1. Thank you, Charles, for such an enthusiastic comment and kind words! I am so happy you are pleased with this dug out recipe. I like raclette, but usually it’s with another cheese, a bit blander, but I like the whole raclette idea a lot. I totally agree with you: I know someone who is able to eat half a raw reblochon in one session, but personally I’m not a fan. However, once melted and warmed, reblochon is heavenly (and the crunchy rind is the best!). I hope you will make it soon. It’s very easy and if you don’t find aprémont (I saw it at Monoprix in Savoy, but maybe it’s different in Paris area…), you can take any dry, crisp wine (but rather on the tangy side, not fruity or “gras”).

  3. This sounds glorious! I have never tried any soft rind cheese in my gratin, but I do love Brie, and Pierre Robert! My family tends to be “very American” in their tastes, so I can’t use anything too strong. But I LOVE the notion of using a soft rind cheese!

    Thank you Sissi. And I love the little history lesson. ( I am a closet dork hiding behind my sexy Italian look)


    1. Thank you, Jessica! I hope you do try making this one day. (The history is unfortunately very short here!).

  4. This looks absolutely wonderful Sissi! I have never heard of this dish, and certainly never tried the cheese you mentioned due to being lactose sensitive. Though this recipe sounds like something that’s definitely worth suffering a bit of stomach discomfort for, the golden crust and creamy sauce has got to be a delicious combination!

    1. Thank you, Jeno! I don’t remember if I have already told you, but most ripening cheese varieties contain very little lactose, for example, on average, soft ripening cheese contains apparently contains 0,2% lactose, while milk almost 5%. I also am lactose sensitive (can’t drink milk in coffee and feel bad after milk-based desserts, which I eat anyway 😉 ) and the only natural cheese that makes me feel bad is fresh cheese (and not always); apparently it has around 3% lactose. The worst are industrially produced cheese varieties, where they add milk or maybe cream at late stages… (For example the false cottage cheese).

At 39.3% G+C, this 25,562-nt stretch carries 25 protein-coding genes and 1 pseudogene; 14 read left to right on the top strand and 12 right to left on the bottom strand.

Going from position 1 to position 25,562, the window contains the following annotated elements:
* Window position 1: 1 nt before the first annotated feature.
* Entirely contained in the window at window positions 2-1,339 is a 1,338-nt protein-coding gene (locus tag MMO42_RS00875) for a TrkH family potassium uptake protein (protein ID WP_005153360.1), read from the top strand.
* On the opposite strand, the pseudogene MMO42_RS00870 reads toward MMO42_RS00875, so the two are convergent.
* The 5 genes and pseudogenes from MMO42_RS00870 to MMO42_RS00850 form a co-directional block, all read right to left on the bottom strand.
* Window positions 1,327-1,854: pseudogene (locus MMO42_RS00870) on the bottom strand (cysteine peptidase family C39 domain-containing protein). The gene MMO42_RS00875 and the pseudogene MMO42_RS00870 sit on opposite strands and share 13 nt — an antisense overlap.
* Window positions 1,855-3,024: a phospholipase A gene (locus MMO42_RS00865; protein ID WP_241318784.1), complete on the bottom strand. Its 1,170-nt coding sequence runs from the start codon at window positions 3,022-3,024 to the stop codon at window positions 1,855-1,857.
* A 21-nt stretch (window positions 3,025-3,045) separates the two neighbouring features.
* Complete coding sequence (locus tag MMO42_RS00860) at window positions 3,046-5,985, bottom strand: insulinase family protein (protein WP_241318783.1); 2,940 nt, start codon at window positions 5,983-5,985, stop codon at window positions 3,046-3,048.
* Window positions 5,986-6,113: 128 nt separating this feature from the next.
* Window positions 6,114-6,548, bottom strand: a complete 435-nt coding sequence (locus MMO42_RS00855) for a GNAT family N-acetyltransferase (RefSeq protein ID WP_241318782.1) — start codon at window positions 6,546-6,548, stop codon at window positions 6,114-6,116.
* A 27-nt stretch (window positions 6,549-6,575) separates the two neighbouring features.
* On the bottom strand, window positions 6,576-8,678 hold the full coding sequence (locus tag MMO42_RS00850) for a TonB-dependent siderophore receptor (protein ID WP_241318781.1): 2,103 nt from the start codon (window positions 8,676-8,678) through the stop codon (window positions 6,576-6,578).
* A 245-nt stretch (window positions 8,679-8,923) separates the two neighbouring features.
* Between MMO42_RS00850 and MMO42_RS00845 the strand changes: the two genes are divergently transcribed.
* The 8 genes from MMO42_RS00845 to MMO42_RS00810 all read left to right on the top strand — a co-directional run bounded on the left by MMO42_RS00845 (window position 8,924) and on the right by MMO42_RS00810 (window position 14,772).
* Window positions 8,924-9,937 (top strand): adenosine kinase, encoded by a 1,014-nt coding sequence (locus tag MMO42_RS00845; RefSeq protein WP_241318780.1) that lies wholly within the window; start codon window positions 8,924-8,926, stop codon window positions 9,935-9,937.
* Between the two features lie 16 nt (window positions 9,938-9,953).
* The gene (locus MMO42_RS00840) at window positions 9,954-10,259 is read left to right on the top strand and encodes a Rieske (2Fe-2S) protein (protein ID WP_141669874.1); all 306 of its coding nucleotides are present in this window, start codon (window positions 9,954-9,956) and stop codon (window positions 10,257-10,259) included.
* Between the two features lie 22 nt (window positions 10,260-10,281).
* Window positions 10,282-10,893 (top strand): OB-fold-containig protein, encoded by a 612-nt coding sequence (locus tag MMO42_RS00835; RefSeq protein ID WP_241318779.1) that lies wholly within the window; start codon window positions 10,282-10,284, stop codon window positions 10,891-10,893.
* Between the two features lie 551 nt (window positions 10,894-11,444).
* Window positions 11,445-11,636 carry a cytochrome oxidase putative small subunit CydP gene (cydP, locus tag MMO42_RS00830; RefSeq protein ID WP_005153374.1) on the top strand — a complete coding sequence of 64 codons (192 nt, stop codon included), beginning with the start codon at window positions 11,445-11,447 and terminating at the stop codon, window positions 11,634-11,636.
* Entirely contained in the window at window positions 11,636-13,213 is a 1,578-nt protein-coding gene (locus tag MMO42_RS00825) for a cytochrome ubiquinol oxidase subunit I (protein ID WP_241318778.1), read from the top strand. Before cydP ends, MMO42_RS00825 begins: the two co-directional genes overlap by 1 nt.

5. I have never heard of this. Sounds extremely delicious, a richer and more flavour packed version of the standard gratin. I made gratin just once and by mistake I used sour cream instead of regular cream. That was not pleasant, and the potatoes were not fully cooked either. I need to try again, and will surely include bacon. I see what you mean about wine lightening up the dish. It does sound quite rich, esp with 450 g of cheese, 150ml of cream and 200g of bacon for 2-3 persons.

    1. Thank you, Mr. Three-Cookies. I can imagine how sour cream can spoil a gratin… Do not forget onions! Wine is important in both dish and the glass. It evaporates I think in the dish, but the aroma stays. You bet, it’s a rich dish. I think it’s one of the richest I make, but it’s soooooo irresistible!

  6. Ooooo … this sounds evil! Evilly delicious! and with wine to boot! My kind of meal, rich, sinful and with tones of melty cheese AND bacon! I can just taste that rind … you’re killing me!